Attached Files:

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  8. ShiftHead

    ShiftHead the f is silent.

    Joined:
    May 2, 2009
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    Location:
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    Day 4.5: we've made it to Canada. Waiting at the border was a bit of a hassle. Hot there in the sun with about 10 vehicles in front of us. Sun beating down on us it was rather warm. However once we got up to the agent, we were all sent on our way quickly. We continue North in perfect weather all the way to Radium Springs. However along the way we find a fuel stop and go inside to see what refreshments they offer. I admit to being very tempted, but ultimately passed on the Emu eggs. Shortly after that we cross a bridge that crosses a very fast moving creek about 40 feet below us. Once in Radium Springs, we purchased the Devils tonic and found a camp site on the map, then headed out of town to find it. When we arrive, though, we aren't feeling the site, so continue on around and down to the river where a Wildlife Refuge sits. However, once there we see there is no place to camp so we head down the road to a pay(!) campsite that is the closest to us. We've been riding for about 8 hrs now and need to stop. As we pull into the 4 way stop in the little town next to the site, we realize it's the same town (Radium Springs) we left a few hrs ago. We had just made a 40 mile loop! So we get to our $36/night campsite (seriously?) and start to setup camp. We get all setup and get the fire going with the wood the park ranger dropped off at our site (ok, big fan of that). Then we sit around drinking and smoking too much. It was great weather, dry, mid 70s everything was drying out from the night before, a good way to end a long day . We finally turn in around midnight. And I'm out in minutes.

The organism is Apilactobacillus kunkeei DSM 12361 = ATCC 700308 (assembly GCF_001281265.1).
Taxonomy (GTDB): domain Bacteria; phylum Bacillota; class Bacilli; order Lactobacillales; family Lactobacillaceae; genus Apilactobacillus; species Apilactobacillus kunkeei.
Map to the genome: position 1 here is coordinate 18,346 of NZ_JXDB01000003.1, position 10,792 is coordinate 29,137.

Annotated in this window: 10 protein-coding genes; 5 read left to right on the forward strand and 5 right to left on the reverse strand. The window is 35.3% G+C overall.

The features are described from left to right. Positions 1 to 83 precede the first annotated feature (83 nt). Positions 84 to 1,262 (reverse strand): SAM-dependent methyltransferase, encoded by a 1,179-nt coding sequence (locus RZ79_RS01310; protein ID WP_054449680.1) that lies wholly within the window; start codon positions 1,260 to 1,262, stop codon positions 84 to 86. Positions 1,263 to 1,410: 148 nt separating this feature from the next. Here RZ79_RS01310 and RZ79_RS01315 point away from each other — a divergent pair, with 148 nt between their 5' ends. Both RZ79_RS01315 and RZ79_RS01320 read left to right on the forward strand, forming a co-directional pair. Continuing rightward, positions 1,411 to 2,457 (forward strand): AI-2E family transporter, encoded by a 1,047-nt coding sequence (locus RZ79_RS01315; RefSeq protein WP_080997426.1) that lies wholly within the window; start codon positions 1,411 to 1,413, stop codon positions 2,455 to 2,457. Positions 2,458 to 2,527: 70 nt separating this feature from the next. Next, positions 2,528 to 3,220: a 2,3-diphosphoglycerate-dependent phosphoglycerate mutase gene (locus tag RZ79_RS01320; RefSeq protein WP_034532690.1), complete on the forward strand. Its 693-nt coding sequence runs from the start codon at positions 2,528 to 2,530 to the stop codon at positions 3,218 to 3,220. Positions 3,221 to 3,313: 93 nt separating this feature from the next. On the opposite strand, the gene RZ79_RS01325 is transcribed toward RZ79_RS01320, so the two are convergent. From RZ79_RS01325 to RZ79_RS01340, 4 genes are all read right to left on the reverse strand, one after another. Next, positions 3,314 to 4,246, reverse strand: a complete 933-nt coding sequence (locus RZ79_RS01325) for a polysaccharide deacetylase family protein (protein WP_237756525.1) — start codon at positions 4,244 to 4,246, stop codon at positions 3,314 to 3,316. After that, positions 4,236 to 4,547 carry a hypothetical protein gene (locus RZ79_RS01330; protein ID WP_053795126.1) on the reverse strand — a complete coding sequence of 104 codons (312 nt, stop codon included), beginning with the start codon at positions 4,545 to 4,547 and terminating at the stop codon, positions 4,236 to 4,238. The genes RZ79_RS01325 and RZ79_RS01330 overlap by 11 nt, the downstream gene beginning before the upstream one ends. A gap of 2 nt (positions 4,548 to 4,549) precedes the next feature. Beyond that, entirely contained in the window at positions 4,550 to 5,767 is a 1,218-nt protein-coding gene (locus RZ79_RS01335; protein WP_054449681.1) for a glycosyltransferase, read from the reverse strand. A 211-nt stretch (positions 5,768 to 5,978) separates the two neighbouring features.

Attached Files:

    #8
  9. ShiftHead

    ShiftHead the f is silent.

    Joined:
    May 2, 2009
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    Location:
    Fort Mill, SC
    Day 5: Mountains and campsites